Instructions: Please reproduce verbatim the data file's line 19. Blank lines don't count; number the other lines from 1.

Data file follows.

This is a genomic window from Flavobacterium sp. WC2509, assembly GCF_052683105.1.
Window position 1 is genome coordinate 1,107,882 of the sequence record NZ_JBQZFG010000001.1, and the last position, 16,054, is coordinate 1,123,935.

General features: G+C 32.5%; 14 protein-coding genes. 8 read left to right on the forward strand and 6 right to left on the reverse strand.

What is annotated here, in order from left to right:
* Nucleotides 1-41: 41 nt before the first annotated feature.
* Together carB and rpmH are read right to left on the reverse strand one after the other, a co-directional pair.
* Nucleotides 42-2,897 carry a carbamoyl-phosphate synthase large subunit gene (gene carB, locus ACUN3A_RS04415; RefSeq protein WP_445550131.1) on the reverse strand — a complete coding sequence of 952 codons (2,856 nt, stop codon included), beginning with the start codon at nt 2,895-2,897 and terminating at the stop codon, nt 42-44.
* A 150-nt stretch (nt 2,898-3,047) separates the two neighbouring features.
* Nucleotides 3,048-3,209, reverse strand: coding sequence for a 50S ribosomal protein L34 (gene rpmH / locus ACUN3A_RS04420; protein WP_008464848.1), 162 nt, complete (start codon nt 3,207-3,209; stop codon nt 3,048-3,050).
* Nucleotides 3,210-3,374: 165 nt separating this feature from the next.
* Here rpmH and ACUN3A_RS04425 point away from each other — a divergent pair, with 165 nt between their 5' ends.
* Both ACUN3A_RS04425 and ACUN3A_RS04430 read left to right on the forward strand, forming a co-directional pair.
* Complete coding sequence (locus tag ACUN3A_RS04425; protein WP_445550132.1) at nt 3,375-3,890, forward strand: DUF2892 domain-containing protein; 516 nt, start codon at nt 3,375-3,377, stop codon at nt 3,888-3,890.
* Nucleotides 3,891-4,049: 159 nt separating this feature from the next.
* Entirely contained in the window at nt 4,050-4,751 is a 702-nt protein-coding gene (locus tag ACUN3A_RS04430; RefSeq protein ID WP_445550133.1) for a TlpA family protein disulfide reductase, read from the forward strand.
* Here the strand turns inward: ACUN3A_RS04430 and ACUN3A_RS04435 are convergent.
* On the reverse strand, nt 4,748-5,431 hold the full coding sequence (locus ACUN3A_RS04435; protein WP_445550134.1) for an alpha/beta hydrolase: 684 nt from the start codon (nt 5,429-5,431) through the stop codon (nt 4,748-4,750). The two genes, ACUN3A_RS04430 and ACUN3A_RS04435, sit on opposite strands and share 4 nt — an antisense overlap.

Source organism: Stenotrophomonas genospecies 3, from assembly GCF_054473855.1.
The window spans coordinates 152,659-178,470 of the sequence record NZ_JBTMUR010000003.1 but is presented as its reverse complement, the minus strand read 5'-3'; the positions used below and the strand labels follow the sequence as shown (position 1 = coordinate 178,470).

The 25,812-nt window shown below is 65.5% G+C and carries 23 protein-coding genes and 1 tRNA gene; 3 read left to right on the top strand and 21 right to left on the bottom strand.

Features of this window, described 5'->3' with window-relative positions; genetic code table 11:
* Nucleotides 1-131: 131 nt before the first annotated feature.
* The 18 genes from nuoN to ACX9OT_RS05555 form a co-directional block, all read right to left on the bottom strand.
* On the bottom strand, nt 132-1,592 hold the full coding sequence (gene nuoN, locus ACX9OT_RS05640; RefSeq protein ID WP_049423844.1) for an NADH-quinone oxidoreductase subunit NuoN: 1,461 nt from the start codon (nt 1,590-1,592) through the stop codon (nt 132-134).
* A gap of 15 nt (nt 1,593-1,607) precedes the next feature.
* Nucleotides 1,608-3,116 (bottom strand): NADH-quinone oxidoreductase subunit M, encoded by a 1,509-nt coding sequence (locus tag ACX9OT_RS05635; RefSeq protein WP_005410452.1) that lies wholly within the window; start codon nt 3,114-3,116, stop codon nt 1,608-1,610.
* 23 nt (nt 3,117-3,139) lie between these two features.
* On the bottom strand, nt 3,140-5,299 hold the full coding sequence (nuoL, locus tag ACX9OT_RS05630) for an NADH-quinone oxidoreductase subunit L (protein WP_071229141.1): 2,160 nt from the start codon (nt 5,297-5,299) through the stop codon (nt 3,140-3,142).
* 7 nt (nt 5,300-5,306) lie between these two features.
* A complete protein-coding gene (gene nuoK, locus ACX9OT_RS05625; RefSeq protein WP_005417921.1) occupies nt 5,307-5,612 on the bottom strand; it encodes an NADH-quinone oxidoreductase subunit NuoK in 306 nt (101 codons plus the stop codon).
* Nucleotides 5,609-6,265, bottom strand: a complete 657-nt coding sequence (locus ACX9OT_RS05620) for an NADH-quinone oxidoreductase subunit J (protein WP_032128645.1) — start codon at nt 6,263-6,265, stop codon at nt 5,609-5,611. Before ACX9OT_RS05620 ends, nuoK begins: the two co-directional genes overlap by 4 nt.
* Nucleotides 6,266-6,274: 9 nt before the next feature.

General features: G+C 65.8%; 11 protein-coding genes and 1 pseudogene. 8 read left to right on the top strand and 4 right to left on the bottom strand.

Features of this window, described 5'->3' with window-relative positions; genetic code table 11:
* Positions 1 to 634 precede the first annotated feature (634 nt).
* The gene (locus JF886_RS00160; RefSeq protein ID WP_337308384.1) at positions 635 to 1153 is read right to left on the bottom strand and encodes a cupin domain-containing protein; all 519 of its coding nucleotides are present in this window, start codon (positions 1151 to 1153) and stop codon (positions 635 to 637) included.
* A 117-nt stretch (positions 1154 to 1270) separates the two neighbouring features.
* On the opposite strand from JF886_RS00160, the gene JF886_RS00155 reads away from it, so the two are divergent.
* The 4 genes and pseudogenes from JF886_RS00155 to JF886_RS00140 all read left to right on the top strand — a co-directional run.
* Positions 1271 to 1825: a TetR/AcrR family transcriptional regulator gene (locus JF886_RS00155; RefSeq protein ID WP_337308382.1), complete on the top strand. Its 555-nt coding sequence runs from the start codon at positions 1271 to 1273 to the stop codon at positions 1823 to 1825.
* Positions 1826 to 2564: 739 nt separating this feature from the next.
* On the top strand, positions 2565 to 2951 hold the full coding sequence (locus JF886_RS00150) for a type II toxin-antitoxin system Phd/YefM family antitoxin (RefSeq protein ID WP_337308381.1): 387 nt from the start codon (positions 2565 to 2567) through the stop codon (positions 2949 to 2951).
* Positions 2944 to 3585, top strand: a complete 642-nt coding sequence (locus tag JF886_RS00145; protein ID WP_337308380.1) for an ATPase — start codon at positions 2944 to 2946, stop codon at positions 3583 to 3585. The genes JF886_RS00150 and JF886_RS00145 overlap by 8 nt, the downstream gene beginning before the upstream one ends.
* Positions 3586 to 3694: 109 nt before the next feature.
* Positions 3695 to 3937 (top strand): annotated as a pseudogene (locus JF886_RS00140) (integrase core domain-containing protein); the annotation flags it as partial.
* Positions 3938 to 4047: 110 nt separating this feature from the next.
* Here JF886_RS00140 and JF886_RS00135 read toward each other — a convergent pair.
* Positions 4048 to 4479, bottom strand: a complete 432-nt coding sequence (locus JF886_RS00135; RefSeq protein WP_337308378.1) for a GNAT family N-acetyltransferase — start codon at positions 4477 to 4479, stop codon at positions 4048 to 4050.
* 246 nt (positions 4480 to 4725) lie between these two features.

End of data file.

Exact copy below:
The window spans coordinates 152,659-178,470 of the sequence record NZ_JBTMUR010000003.1 but is presented as its reverse complement, the minus strand read 5'-3'; the positions used below and the strand labels follow the sequence as shown (position 1 = coordinate 178,470).